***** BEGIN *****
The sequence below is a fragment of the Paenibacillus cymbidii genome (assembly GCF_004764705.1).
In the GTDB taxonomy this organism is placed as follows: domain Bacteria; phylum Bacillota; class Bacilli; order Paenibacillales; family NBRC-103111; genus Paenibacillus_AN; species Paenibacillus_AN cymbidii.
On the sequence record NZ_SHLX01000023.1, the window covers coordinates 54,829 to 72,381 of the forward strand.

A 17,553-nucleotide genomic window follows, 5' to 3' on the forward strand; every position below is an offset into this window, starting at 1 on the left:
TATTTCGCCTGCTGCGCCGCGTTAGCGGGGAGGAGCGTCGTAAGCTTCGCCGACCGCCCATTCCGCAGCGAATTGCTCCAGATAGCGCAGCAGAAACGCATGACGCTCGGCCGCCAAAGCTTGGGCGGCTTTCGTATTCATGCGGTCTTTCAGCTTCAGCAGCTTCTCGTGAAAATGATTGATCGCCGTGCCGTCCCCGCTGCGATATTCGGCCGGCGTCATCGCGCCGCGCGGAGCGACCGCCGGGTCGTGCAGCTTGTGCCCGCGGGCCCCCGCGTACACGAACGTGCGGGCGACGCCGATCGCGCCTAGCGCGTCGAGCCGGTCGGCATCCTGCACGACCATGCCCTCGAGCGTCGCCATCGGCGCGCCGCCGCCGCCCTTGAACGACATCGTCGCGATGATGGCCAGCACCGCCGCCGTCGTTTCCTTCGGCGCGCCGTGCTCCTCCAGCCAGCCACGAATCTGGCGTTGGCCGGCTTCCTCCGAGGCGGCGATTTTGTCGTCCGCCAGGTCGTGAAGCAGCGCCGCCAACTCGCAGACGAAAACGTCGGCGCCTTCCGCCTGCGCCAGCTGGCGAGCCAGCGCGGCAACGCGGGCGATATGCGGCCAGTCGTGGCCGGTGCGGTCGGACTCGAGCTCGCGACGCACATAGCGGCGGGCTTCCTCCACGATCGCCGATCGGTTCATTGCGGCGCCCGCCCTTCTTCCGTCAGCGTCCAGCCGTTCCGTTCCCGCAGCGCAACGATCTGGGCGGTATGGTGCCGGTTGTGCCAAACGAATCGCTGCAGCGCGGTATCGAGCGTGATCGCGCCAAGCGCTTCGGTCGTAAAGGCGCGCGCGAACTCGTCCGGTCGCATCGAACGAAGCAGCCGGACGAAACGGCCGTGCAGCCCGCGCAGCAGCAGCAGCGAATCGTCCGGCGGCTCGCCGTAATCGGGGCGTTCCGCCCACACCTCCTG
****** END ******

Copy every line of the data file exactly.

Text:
The sequence below is a fragment of the Paenibacillus cymbidii genome (assembly GCF_004764705.1).
In the GTDB taxonomy this organism is placed as follows: domain Bacteria; phylum Bacillota; class Bacilli; order Paenibacillales; family NBRC-103111; genus Paenibacillus_AN; species Paenibacillus_AN cymbidii.
On the sequence record NZ_SHLX01000023.1, the window covers coordinates 54,829 to 72,381 of the forward strand.

A 17,553-nucleotide genomic window follows, 5' to 3' on the forward strand; every position below is an offset into this window, starting at 1 on the left:
TATTTCGCCTGCTGCGCCGCGTTAGCGGGGAGGAGCGTCGTAAGCTTCGCCGACCGCCCATTCCGCAGCGAATTGCTCCAGATAGCGCAGCAGAAACGCATGACGCTCGGCCGCCAAAGCTTGGGCGGCTTTCGTATTCATGCGGTCTTTCAGCTTCAGCAGCTTCTCGTGAAAATGATTGATCGCCGTGCCGTCCCCGCTGCGATATTCGGCCGGCGTCATCGCGCCGCGCGGAGCGACCGCCGGGTCGTGCAGCTTGTGCCCGCGGGCCCCCGCGTACACGAACGTGCGGGCGACGCCGATCGCGCCTAGCGCGTCGAGCCGGTCGGCATCCTGCACGACCATGCCCTCGAGCGTCGCCATCGGCGCGCCGCCGCCGCCCTTGAACGACATCGTCGCGATGATGGCCAGCACCGCCGCCGTCGTTTCCTTCGGCGCGCCGTGCTCCTCCAGCCAGCCACGAATCTGGCGTTGGCCGGCTTCCTCCGAGGCGGCGATTTTGTCGTCCGCCAGGTCGTGAAGCAGCGCCGCCAACTCGCAGACGAAAACGTCGGCGCCTTCCGCCTGCGCCAGCTGGCGAGCCAGCGCGGCAACGCGGGCGATATGCGGCCAGTCGTGGCCGGTGCGGTCGGACTCGAGCTCGCGACGCACATAGCGGCGGGCTTCCTCCACGATCGCCGATCGGTTCATTGCGGCGCCCGCCCTTCTTCCGTCAGCGTCCAGCCGTTCCGTTCCCGCAGCGCAACGATCTGGGCGGTATGGTGCCGGTTGTGCCAAACGAATCGCTGCAGCGCGGTATCGAGCGTGATCGCGCCAAGCGCTTCGGTCGTAAAGGCGCGCGCGAACTCGTCCGGTCGCATCGAACGAAGCAGCCGGACGAAACGGCCGTGCAGCCCGCGCAGCAGCAGCAGCGAATCGTCCGGCGGCTCGCCGTAATCGGGGCGTTCCGCCCACACCTCCTG